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Tagging and redistributive taxation

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  • Robin BOADWAY
  • Pierre PESTIEAU

Abstract

We study optimal redistributive taxes when the population can be disaggregated into tagged groups. Under reasonable circumstances, the tax system will be more redistributive in the tagged group with the higher proportion of high-ability persons. We extend the analysis to the case where the tag reflects differences in resources required to achieve a given level of utility. The compensation given for needs depends on whether the income tax structure is differentiated by needs groups.

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Bibliographic Info

Article provided by ENSAE in its journal Annals of Economics and Statistics.

Volume (Year): (2006)
Issue (Month): 83-84 ()
Pages: 123-147

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Handle: RePEc:adr:anecst:y:2006:i:83-84:p:05

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References

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  1. Immonen, Ritva, et al, 1998. "Tagging and Taxing: The Optimal Use of Categorical and Income Information in Designing Tax/Transfer Schemes," Economica, London School of Economics and Political Science, vol. 65(258), pages 179-92, May.
  2. HAMILTON, Jonathan & PESTIEAU, Pierre, 2002. "Optimal income taxation and the ability distribution: implications for migration equilibria," CORE Discussion Papers 2002036, Université catholique de Louvain, Center for Operations Research and Econometrics (CORE).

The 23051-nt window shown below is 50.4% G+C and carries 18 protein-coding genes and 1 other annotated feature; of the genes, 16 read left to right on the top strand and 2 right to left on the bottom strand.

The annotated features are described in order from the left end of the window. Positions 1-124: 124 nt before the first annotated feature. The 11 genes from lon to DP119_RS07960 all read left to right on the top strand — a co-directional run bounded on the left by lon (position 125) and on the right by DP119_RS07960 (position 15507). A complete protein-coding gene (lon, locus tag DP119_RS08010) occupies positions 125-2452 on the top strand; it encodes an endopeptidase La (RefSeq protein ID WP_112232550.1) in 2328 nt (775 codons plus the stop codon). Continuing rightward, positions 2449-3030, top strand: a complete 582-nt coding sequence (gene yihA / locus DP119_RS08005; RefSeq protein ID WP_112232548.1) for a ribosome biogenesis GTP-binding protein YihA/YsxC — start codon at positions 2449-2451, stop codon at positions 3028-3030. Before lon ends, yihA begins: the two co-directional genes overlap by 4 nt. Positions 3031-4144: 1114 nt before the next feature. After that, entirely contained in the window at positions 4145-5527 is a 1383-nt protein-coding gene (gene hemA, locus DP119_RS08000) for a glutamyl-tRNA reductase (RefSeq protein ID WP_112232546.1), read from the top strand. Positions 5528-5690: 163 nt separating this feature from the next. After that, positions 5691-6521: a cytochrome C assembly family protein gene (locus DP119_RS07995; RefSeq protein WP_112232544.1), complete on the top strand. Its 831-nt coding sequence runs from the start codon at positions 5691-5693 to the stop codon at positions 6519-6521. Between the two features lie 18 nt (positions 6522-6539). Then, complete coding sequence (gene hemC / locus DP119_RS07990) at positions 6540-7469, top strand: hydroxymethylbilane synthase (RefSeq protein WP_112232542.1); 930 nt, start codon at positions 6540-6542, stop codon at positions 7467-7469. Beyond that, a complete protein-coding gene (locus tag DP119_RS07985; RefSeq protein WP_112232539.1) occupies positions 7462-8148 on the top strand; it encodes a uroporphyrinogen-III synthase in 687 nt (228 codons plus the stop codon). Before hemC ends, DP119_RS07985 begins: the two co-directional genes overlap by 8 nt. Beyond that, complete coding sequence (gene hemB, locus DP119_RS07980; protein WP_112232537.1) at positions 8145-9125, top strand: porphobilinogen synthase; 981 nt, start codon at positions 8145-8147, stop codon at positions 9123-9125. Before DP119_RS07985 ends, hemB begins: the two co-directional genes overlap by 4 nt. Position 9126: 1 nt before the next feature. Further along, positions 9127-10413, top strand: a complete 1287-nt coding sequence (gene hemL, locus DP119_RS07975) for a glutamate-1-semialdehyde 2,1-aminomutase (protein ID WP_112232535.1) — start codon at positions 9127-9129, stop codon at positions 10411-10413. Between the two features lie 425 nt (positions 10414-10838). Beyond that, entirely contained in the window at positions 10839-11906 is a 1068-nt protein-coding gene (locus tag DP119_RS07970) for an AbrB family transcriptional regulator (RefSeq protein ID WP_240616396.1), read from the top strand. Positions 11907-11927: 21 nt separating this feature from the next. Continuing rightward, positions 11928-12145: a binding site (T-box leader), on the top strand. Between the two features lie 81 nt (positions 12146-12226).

3. Robin Boadway & Michael Keen, 1999. "Redistribution," Working Papers 983, Queen's University, Department of Economics.
  4. Nicholas Rowe & Frances Woolley, 1996. "The Efficiency Case of Universality," Carleton Economic Papers 96-05, Carleton University, Department of Economics, revised May 1999.
  5. Michael Michael Keen, 1991. "Needs and Targeting," Working Papers 822, Queen's University, Department of Economics.
  6. Laurence, JACQUET & Bruno, VAN DER LINDEN, 2003. "The Normative Analysis of ‘Tagging’ Revisited : Dealing with Stigmatization," Discussion Papers (IRES - Institut de Recherches Economiques et Sociales) 2003030, Université catholique de Louvain, Institut de Recherches Economiques et Sociales (IRES).
  7. Stiglitz, Joseph E., 1982. "Self-selection and Pareto efficient taxation," Journal of Public Economics, Elsevier, vol. 17(2), pages 213-240, March.
  8. Guesnerie Roger & Seade Jesus, 1981. "Nonlinear pricing in a finite economy," CEPREMAP Working Papers (Couverture Orange) 8118, CEPREMAP.
  9. Robin Boadway & Pierre Pestieau, 2002. "Indirect Taxation and Redistribution: The Scope of the Atkinson-Stiglitz Theorem," Working Papers 1005, Queen's University, Department of Economics.
  10. Ritva Immonen & Ravi Kanbur & Michael Keen & Matti Tuomala, 1994. "Tagging and taxing: the optimal use of categorical and income information in designing tax/transfer schemes," IFS Working Papers W94/05, Institute for Fiscal Studies.
  11. Craig Brett & John A. Weymark, 2008. "Public Good Provision And The Comparative Statics Of Optimal Nonlinear Income Taxation," International Economic Review, Department of Economics, University of Pennsylvania and Osaka University Institute of Social and Economic Research Association, vol. 49(1), pages 255-290, 02.
  12. Viard, Alan D, 2001. " Optimal Categorical Transfer Payments: The Welfare Economics of Limited Lump-Sum Redistribution," Journal of Public Economic Theory, Association for Public Economic Theory, vol. 3(4), pages 483-500.
  13. CREMER, Helmuth & PESTIEAU, Pierre & ROCHET, Jean-Charles, 1999. "Direct versus indirect taxation: the design of the tax structure revisited," CORE Discussion Papers 1999010, Université catholique de Louvain, Center for Operations Research and Econometrics (CORE).
  14. Atkinson, A. B. & Stiglitz, J. E., 1976. "The design of tax structure: Direct versus indirect taxation," Journal of Public Economics, Elsevier, vol. 6(1-2), pages 55-75.
  15. Diamond, P., 1994. "Optimal Income Taxation: An Exemple with a U-Shaped Pattern of Optimal Marginal Tax Rates," Working papers 94-14, Massachusetts Institute of Technology (MIT), Department of Economics.